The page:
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A Day in the Life of David & Tina

Mondays are good! On Mondays we get to eat Nutella for breakfast! It’s a small incentive, but it attempts to get the kids excited about getting out of bed on a Monday morning. My alarm goes off at 6 o’clock and I (Tina) stumble down the stairs to get out all the breakfast stuff. The light in the office is on. David is usually awake much earlier than I am. He likes the quiet to read his Bible and pray. The girls are always awake and downstairs first. Today Vanessa’s parents, who have been visiting the dorm, are returning to Bangladesh where they work in a Bible college. We talk across the breakfast table about goodbyes and how each of us handles them. The missionary kid’s life is full of goodbyes, and learning to say goodbye well is an essential skill to develop. At 6.45 am David does a wake up bang on the doors of all the boy’s rooms — it sounds like an earthquake, but some have become immune to their alarm clocks and need the extra shock value. At 7.15 they all pile into the dorm van. Matthew, a notorious sleeper, has worked out a system to prepare his breakfast as takeaway so that he can consume it en route. David likes the 20-minute drive to school and the chance to chat one-on-one with whoever takes the front passenger seat of the 15-seater Toyota van.

The majority of the students in our dorm attend Grace International School. This school was established with the express goal of providing excellent education for the children of missionaries. All the teachers are themselves missionaries who raise their own support. There are around 600 students at the school, which teaches kindergarten to year 12 with an American curriculum. There is a constant need for teachers and staff at Grace, and it’s truly a wonderful ministry to our children. Perhaps you are a teacher who is looking for an opportunity to serve overseas? (Check out gisthailand.org for the current needs.)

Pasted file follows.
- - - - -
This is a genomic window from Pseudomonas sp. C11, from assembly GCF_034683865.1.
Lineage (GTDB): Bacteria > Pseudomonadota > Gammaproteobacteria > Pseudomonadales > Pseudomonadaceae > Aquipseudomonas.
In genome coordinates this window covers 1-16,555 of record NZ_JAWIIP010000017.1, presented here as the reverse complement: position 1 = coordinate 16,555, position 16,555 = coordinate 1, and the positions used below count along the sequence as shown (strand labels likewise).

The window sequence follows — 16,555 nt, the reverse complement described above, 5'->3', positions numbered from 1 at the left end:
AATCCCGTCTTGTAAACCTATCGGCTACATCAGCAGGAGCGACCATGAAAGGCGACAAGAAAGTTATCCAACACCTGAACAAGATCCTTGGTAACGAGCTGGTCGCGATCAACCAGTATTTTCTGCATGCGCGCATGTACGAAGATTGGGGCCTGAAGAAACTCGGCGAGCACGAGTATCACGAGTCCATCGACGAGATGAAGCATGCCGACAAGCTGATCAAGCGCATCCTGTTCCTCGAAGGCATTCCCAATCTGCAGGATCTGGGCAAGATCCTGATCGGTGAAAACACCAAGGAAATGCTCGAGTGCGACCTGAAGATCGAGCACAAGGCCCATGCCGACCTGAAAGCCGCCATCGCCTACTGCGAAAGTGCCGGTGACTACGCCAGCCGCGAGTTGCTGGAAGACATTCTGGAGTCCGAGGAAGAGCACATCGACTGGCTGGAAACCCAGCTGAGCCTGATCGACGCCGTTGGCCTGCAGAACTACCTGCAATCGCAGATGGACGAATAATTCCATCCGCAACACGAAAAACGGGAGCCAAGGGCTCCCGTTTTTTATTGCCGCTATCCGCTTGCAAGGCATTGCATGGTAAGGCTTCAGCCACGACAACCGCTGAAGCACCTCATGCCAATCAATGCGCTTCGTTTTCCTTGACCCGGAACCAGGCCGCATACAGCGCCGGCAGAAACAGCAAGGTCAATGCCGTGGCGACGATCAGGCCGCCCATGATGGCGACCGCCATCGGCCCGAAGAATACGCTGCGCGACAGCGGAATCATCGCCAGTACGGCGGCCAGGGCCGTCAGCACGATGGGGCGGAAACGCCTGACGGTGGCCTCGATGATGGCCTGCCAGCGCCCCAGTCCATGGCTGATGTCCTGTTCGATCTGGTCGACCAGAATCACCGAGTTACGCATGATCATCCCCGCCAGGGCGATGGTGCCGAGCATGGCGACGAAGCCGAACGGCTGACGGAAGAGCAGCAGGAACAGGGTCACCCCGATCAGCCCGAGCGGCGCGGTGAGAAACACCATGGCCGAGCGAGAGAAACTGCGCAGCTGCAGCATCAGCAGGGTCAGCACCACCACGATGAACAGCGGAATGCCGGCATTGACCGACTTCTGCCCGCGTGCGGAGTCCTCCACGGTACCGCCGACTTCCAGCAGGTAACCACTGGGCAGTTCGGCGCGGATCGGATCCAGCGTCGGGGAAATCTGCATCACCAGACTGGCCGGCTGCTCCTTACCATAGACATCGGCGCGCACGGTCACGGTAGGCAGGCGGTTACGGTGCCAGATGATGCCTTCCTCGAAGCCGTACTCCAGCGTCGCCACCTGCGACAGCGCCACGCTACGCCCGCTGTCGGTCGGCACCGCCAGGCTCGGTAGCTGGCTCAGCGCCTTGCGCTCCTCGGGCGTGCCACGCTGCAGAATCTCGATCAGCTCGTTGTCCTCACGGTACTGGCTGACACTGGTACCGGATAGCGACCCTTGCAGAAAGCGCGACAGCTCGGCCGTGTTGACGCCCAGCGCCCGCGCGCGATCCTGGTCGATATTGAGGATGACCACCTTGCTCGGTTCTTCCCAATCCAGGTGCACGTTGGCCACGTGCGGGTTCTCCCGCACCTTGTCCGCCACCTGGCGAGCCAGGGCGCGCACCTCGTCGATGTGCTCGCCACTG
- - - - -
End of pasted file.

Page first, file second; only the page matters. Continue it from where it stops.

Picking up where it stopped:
Meanwhile, the two sets of visiting parents come to breakfast and I get a last chance to talk with them about their kids and how they are doing in the dorm. For one family it’s their first year with us at Mountain View and English is their second language. Their three kids are adjusting well. The older son has a birthday later this month and a present is wrapped and left behind for him to open on the day. I get a few clues as to what to give him from the dorm also.

I have loads of small things to accomplish this morning, so, after a time reading my Bible and a shower, I jump in the car for a run to the airport to send one of the dads on his way back to South Thailand, where he is team leader in a church-planting ministry to Thai Buddhists. This provides another opportunity to chat in the car with him about his sons and the adventure camp ministry to Thai teens that he is passionate about. He talks about a surprise trip up to Chiang Mai again next week as he is coming for a Thai church leadership camp. He plans to pop into the dorm again if possible.

I drop him off at Departures and head back to the immigration office. Its 24 hours since some of our dorm kids returned from their October break. A new immigration law requires that I report this return to the office. It means waiting for an hour or so while the details are recorded.
David is at the tyre shop. A tire on the van needs plugging after it was punctured by a nail — it’s the month for flat tyres, four times on three different vehicles. The kids are getting adept at using a jack and changing a tire though! After the tire is plugged, David pops into the local hardware shop and drools over power tools!